At this time, if we do not already have in place fairly deep and comprehensive personnel committments, infrastructure investments, stocking, physical site preparation, & at least the beginning of an ironed out contingency plan, we will not be able to begin to match Rawle's descriptions of the myriad details and the amount of time it takes to build a compound able to withstand armored assault. We can do what we can do using Rawles as an example of well thought out bug out. But it is a book, it isn't real, nor are the characters.
You, me, and everyone else are who is real. I don't, & I bet, most of us don't have a chance of setting up our place in such a comprehensive fashion as allowed Rawles' characters to illustrate Rawles' idea of comprehensive well planned gettaways. Very few of us will have been part of a group in an ongoing multi year paramilitary training, so necessary for some of the more flashy plot elements, when in fact, many of us are just buying our first guns.
Triple Ought doesn't answer most of the questions I'm thinking are most important these days. T0 addresses hardware, logistics, basic organization to good effect. The characters have sympathy, but he wrote them in an idealized fashion, resulting in characters interacting predictably, sorta like watching Lawrence Welk.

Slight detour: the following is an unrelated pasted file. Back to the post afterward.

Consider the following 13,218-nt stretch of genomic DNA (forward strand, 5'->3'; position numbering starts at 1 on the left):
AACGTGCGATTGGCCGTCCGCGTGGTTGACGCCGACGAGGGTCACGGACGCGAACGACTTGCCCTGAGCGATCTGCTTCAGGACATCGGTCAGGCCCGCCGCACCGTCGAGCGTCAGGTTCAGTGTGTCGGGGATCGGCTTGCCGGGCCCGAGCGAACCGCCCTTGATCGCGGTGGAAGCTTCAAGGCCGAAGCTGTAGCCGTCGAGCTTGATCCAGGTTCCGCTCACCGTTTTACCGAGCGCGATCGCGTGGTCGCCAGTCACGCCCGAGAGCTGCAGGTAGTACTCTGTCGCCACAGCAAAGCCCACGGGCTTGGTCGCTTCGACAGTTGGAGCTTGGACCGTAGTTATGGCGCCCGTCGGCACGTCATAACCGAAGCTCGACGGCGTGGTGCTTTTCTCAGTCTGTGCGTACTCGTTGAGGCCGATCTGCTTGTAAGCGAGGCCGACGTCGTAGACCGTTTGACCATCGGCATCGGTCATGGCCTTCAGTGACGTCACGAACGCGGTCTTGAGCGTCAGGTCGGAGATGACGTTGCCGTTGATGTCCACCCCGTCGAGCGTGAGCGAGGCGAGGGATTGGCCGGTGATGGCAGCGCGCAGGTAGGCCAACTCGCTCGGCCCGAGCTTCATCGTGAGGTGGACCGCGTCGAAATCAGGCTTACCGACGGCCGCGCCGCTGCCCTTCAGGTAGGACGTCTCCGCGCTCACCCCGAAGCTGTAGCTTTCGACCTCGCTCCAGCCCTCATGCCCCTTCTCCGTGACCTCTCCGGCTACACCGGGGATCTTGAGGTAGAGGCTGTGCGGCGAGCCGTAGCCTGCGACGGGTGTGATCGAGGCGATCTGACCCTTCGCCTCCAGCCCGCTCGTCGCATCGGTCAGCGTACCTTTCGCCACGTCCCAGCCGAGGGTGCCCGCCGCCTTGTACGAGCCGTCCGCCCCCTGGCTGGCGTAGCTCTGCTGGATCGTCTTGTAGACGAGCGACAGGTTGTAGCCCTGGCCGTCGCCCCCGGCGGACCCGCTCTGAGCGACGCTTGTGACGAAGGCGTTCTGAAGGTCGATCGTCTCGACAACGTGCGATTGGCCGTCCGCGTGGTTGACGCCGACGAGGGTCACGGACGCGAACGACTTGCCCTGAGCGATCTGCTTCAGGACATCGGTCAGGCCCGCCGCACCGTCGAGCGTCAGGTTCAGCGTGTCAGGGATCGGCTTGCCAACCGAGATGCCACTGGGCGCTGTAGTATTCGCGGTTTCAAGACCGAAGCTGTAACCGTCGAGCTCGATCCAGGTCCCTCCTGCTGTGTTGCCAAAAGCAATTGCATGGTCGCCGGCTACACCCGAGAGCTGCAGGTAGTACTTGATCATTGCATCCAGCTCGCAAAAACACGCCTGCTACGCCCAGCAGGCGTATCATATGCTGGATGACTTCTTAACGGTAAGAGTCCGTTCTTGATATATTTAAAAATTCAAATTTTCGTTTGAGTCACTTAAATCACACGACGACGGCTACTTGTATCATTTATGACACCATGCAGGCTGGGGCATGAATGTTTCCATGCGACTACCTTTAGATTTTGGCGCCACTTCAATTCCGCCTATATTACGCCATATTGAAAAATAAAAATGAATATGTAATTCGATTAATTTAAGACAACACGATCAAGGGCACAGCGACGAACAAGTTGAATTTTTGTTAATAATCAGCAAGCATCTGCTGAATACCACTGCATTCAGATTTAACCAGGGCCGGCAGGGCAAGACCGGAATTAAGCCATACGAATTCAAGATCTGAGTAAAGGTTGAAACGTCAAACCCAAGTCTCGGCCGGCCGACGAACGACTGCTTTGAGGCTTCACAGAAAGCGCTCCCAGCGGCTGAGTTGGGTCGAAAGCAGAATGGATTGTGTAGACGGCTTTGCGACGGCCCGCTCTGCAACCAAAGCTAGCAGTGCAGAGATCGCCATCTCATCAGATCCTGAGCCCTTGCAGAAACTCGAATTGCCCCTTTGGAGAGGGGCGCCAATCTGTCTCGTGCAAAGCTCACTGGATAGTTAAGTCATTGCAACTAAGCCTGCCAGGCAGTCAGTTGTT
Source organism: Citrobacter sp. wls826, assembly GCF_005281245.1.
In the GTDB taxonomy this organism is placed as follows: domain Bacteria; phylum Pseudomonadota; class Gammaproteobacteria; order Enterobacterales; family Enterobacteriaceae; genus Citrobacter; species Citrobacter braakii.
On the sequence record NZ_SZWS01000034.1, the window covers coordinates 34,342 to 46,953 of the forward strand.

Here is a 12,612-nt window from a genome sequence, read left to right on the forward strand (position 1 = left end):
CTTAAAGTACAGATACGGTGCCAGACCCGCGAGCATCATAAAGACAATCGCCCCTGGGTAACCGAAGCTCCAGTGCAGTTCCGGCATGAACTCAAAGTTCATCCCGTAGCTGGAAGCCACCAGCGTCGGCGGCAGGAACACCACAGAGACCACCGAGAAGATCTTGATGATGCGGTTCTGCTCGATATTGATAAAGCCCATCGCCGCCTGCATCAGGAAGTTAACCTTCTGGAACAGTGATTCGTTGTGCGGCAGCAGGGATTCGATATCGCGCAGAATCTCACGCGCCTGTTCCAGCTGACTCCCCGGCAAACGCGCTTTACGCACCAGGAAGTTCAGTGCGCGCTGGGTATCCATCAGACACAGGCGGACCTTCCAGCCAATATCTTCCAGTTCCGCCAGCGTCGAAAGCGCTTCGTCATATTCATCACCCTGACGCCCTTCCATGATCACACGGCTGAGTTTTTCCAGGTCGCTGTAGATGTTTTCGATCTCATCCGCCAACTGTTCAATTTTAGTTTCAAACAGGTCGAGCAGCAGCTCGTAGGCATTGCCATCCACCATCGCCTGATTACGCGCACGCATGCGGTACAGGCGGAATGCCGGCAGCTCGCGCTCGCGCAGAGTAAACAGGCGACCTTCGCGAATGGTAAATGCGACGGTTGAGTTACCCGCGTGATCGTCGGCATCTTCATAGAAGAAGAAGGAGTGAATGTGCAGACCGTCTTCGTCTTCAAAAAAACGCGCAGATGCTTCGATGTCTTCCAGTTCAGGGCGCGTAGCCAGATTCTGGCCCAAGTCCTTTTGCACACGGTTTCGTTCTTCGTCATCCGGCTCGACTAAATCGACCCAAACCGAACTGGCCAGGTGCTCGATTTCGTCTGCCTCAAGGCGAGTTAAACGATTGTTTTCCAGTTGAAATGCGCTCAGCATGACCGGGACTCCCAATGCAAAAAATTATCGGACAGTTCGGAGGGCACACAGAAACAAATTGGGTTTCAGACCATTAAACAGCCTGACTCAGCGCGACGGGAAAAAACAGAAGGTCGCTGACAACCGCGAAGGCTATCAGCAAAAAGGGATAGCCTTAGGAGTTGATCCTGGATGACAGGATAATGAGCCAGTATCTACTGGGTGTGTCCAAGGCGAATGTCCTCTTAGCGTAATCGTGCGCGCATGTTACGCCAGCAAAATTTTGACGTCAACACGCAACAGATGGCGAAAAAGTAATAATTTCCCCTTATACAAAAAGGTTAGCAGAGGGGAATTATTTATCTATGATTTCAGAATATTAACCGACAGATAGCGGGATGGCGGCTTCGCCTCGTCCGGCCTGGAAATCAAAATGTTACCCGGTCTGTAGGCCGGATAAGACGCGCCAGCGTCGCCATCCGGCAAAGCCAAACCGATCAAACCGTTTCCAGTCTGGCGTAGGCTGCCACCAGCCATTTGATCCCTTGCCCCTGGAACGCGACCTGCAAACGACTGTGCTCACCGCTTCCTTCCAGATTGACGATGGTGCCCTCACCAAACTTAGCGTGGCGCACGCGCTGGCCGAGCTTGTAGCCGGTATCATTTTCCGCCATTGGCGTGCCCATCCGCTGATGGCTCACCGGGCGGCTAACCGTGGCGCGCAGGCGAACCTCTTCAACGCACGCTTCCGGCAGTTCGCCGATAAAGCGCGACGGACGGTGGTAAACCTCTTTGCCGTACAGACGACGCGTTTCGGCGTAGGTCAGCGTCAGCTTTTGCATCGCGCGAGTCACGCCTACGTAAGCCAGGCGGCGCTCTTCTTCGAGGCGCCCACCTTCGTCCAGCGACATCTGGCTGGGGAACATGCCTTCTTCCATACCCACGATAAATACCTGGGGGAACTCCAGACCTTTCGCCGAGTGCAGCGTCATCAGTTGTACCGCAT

How does one get rid of, without injury, a person pest who won't really leave your farm area, just hanging around and coming back? This pest might have no weapons, really wants to beg a while, but this person keeps your dogs and geese in uproar, and worse, they are beginning to become desensitized to the pest's arrival.
Easily, we probabily will have 3 extras here at y2k, but by one year from now, possibly 12. Going to be a lot of psychological stress in everyone, and everyone's normal stress reduction routine will be itself highly stressed.
Up to y2k there should be the usual utility services. At y2k outages will range from 0% to 100%, with the areas of outage shifting over time, with the overall direction in course of events becomming apparent as time elapses into weeks, months, or longer. If the direction of outages points to utility stabilization the psychological impact will be considerably different than if it became apparent that utilities were in an ongoing state of increasing destabilization. The first brings, at least, relief, and perhaps, euphoria. The second brings what?